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Reading from the Edges: The Bible and People on the Move by Jean-Pierre Ruiz

Vaughan, Matthew Emile

As its title suggests, this short book is located at the edges. More to the point, its thesis is at the intersection and overlapping of two distinct loyalties: a loyalty to the Bible as a guide for theological reflection, and a loyalty to migrant communities throughout the world (especially among the Latino/a communities in the United States). This is a theology of migration, one that revolves primarily around often-neglected biblical texts, and seeks to call biblical scholarship to consider the experience of migrant communities as a central component of its theological vision. Ruiz divides the book into two main parts, with the final chapter radically shifting the book’s focus (more below). In the first part, Ruiz discusses what he calls “reading strategies”: the exegetical and hermeneutical process of interpreting the Bible, not as detached observers, but alongside the migrant communities of the world. In the second part, Ruiz discusses select passages from the Bible itself, offering interpretations of texts that are frequently neglected in considerations of faith and migration (particularly in the official documents of the Catholic Church).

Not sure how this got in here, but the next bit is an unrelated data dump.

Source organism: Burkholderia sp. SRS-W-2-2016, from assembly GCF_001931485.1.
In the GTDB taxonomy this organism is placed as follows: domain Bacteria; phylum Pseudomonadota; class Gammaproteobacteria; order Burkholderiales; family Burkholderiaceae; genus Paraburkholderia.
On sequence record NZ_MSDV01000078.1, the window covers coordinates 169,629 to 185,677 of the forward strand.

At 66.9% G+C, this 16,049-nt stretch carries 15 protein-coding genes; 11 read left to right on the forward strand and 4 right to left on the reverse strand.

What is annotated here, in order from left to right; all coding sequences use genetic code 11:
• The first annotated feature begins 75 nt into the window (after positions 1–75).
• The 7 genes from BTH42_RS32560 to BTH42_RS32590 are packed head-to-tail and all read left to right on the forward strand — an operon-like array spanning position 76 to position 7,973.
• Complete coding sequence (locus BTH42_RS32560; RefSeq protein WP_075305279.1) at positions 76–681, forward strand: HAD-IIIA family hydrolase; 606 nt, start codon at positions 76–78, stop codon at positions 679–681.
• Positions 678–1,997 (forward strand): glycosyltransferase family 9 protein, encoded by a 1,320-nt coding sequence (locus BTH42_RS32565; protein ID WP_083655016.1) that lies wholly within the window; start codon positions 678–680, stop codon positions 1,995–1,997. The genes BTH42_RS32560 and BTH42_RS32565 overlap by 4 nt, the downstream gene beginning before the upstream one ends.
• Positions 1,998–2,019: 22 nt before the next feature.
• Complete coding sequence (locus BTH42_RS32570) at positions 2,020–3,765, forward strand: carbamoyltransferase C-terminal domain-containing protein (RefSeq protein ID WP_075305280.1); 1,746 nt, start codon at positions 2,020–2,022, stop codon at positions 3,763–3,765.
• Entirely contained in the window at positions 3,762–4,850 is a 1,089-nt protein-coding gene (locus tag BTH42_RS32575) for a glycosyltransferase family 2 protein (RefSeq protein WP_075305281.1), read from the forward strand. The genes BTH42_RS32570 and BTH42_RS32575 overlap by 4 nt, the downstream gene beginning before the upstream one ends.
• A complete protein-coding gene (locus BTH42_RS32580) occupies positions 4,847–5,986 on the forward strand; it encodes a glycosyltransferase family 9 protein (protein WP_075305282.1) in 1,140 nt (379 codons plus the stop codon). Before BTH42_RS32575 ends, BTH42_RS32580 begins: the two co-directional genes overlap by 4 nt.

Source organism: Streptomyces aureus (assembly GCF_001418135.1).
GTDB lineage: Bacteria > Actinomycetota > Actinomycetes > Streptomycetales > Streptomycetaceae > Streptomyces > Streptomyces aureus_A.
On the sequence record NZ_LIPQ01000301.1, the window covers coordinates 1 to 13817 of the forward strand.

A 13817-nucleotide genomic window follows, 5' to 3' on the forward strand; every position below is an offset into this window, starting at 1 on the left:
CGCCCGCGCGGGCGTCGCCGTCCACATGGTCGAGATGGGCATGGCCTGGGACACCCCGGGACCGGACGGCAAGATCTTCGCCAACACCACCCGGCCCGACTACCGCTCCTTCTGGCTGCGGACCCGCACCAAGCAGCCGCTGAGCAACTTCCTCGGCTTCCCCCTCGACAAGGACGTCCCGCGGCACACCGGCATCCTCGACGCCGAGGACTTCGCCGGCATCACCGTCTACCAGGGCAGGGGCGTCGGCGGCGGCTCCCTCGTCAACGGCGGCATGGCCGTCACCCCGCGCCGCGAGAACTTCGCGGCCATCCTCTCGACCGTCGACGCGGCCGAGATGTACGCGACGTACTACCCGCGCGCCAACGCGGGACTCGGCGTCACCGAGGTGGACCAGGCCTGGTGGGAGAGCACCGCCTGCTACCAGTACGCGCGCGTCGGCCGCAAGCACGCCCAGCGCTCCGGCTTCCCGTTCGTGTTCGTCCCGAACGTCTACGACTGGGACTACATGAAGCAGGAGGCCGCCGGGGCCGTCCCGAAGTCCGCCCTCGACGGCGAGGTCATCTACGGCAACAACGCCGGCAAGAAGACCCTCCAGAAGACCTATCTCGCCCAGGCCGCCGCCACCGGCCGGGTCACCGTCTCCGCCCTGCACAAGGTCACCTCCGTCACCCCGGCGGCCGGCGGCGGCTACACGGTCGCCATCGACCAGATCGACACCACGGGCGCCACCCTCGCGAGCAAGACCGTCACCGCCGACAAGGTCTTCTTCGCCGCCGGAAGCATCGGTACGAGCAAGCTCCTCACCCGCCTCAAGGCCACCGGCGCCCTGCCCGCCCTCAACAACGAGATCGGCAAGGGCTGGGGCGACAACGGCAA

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Union Seminary Quarterly Review

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Academic Units
Union Theological Seminary
Published Here
September 16, 2015
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